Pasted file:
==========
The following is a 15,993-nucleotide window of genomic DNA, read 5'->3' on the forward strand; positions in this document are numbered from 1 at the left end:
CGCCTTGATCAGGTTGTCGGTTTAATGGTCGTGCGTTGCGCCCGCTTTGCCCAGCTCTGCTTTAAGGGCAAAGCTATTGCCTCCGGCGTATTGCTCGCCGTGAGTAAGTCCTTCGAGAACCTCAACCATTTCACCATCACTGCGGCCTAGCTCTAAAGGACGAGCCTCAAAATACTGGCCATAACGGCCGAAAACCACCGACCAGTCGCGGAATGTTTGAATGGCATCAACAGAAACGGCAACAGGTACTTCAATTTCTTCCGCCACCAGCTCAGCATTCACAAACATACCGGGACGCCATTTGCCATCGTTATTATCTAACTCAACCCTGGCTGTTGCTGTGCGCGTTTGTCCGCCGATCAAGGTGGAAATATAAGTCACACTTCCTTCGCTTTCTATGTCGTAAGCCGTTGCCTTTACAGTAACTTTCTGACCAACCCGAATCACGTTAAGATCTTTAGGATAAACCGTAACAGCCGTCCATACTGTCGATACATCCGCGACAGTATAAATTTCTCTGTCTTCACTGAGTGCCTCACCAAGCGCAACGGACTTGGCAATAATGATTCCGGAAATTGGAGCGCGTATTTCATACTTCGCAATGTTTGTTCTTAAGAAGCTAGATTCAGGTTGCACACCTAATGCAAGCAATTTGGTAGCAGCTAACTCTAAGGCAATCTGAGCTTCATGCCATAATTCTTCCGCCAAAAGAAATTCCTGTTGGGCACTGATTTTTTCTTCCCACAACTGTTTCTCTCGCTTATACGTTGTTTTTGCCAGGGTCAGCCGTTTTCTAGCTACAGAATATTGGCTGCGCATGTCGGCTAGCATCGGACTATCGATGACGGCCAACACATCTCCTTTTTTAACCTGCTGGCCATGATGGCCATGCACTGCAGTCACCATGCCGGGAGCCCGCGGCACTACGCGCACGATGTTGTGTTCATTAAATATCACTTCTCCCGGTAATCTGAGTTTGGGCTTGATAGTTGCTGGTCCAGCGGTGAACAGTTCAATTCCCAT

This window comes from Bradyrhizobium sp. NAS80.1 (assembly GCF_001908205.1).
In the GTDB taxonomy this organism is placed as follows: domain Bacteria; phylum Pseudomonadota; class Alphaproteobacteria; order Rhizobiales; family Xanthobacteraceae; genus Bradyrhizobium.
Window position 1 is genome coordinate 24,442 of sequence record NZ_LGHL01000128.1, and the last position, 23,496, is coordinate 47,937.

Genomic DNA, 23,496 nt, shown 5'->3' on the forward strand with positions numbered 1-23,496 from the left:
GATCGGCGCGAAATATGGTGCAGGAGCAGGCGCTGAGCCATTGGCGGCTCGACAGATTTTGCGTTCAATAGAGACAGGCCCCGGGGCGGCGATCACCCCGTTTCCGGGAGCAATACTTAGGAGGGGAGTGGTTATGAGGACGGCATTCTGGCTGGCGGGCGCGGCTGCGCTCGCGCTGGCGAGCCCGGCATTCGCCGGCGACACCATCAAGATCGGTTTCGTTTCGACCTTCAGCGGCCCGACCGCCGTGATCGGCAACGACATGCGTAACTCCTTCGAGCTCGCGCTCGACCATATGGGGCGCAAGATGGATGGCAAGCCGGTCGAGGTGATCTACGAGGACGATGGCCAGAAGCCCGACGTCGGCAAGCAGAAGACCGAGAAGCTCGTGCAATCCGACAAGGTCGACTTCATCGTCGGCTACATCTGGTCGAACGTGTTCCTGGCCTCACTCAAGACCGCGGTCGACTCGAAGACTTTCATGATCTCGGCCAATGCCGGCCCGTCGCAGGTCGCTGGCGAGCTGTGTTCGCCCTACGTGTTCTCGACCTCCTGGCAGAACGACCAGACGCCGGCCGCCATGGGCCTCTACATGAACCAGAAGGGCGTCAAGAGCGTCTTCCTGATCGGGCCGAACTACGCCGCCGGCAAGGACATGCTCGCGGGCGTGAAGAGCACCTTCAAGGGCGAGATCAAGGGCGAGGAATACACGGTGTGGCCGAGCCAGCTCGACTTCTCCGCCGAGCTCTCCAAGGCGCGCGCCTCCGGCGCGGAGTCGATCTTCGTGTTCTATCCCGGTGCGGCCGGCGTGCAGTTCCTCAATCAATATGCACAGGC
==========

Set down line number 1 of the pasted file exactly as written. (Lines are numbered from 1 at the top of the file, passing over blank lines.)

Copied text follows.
The following is a 15,993-nucleotide window of genomic DNA, read 5'->3' on the forward strand; positions in this document are numbered from 1 at the left end: